As for bead leaks, the rim should have been cleaned before the new tire was installed. The tire should have been properly installed so the tire machine didn't take a bite out of the bead. If any bead leakage is found on what appears to be a good wheel and tire, there is a product specifically made for this called "Bead Seal". It's painted on wheel bead mating surface and the tire re-mounted. Kind of like a "caulking compound" for tire beads.
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Old 04-10-2020, 05:57 PM   #27
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Iím not doing anything to brand new tires that I paid the tire shop for both the tires and installation for, they need to get it figured out and fix it right, not just make it work.

1 day down and Iím happy to say what they did yesterday didnít make it worse, tires still have air and that uglydulation, or what ever they called it, hasnít exploded at highway speed and killed anyone. 13 more days to see if polishing the inside of the rim fixed the air leak or not.
With the amount of air you claim you were losing, a decent tire shop should have determined where it was leaking from.
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Old 04-10-2020, 07:02 PM   #28
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With the amount of air you claim you were losing, a decent tire shop should have determined where it was leaking from.
Youíd think, but I actually watched them 2 separate times drop the entire tires and wheels into their water tank and no bubbles.

I actually have fluorescent dye that we put into refrigeration systems and then go over the system with a UV light to find leaks. If its still leaking in 13 days Iíll probably have to put dye in to see exactly where its coming from.

I have this slick little tool that will actually allow me to attach the hose for my gauges/charging hose and remove the valve core with, in this case the tire, with it still fully inflated and inject the dye in easily. The only flaw in it is the dye ends up all over the valve so if the valve is whatís leaking you canít tell because it will have the dye on it from filling it.

https://www.grainger.com/mobile/product/YELLOW-JACKET-Vacuum-Charge-and-Core-Removal-38D862

Iíll let them try to figure it out their tire expert ways before we step into me training them on how to find leaks the refrigeration tech way lol.
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Old 04-11-2020, 12:31 PM   #29
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Youíd think, but I actually watched them 2 separate times drop the entire tires and wheels into their water tank and no bubbles.

I actually have fluorescent dye that we put into refrigeration systems and then go over the system with a UV light to find leaks. If its still leaking in 13 days Iíll probably have to put dye in to see exactly where its coming from.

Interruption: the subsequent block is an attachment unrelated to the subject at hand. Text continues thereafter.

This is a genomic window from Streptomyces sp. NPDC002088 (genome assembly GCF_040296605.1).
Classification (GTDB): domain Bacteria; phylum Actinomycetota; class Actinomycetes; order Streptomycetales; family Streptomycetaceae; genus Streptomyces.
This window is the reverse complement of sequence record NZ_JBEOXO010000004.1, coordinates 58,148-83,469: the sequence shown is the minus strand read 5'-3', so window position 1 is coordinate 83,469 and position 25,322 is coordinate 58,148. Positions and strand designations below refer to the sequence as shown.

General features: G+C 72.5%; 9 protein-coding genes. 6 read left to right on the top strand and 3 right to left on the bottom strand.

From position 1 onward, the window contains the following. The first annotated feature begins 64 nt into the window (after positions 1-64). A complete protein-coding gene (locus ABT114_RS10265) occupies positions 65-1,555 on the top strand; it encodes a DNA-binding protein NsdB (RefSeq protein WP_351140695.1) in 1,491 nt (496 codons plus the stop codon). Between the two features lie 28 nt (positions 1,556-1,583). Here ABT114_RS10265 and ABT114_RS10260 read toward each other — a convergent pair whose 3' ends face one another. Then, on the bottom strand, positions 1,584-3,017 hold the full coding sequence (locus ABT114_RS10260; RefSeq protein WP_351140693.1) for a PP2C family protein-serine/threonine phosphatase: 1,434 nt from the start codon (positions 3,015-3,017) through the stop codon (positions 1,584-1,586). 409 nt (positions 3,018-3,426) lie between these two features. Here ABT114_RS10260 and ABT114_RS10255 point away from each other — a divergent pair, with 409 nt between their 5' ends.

I have this slick little tool that will actually allow me to attach the hose for my gauges/charging hose and remove the valve core with, in this case the tire, with it still fully inflated and inject the dye in easily. The only flaw in it is the dye ends up all over the valve so if the valve is whatís leaking you canít tell because it will have the dye on it from filling it.

https://www.grainger.com/mobile/prod...Removal-38D862

Iíll let them try to figure it out their tire expert ways before we step into me training them on how to find leaks the refrigeration tech way lol.

I wouldn't bother with the dye. It works in refrigeration systems because oil travels with the refrigerant and the dye mixes with the oil. The oil and dye are leaking from any "hole" so you can detect with UV light.

In a tire there is no oil circulating so you'll just end up with a splatter of dye opposite the valve stem inside but any bead leaks or pinholes in the tire won't get any of the dye to leak.

Different dynamics in tires than in refrigeration systems.

If you suspect bead leakage which can be quite common, take tire off vehicle and lay it on side. Pour a solution of water/dish detergent in the valley formed by rim and tire sidewall. Go have a beer or two, watch a movie, whatever, then come back later and look for bubbles. If there's a leak you'll see either one or two large bubbles or a small mound of foam. If nothing, repeat with tire lying on other side.

Detecting slow leaks at a tire shop is often a problem. They can be slow and it's not always possible to have an employee stand there looking for a bubble that may only show up every 10 minutes or so.

You can also find that puncturing objects are so small they aren't readily visible from the outside and the tire needs to be dismounted for inside inspection. A lot of our repairmen would wipe the inside of the tire with a shop rag in order to find things like staples that were hard to see.

Whenever someone the neighborhood gets a new roof, staples show up in tires frequently. Seems like roofers in the 90's just loved staples and those roofs are being replaced regularly in my neighborhood. I found dozens in my yard and driveway after getting my roof re-done. Luckily none ended up in my tires.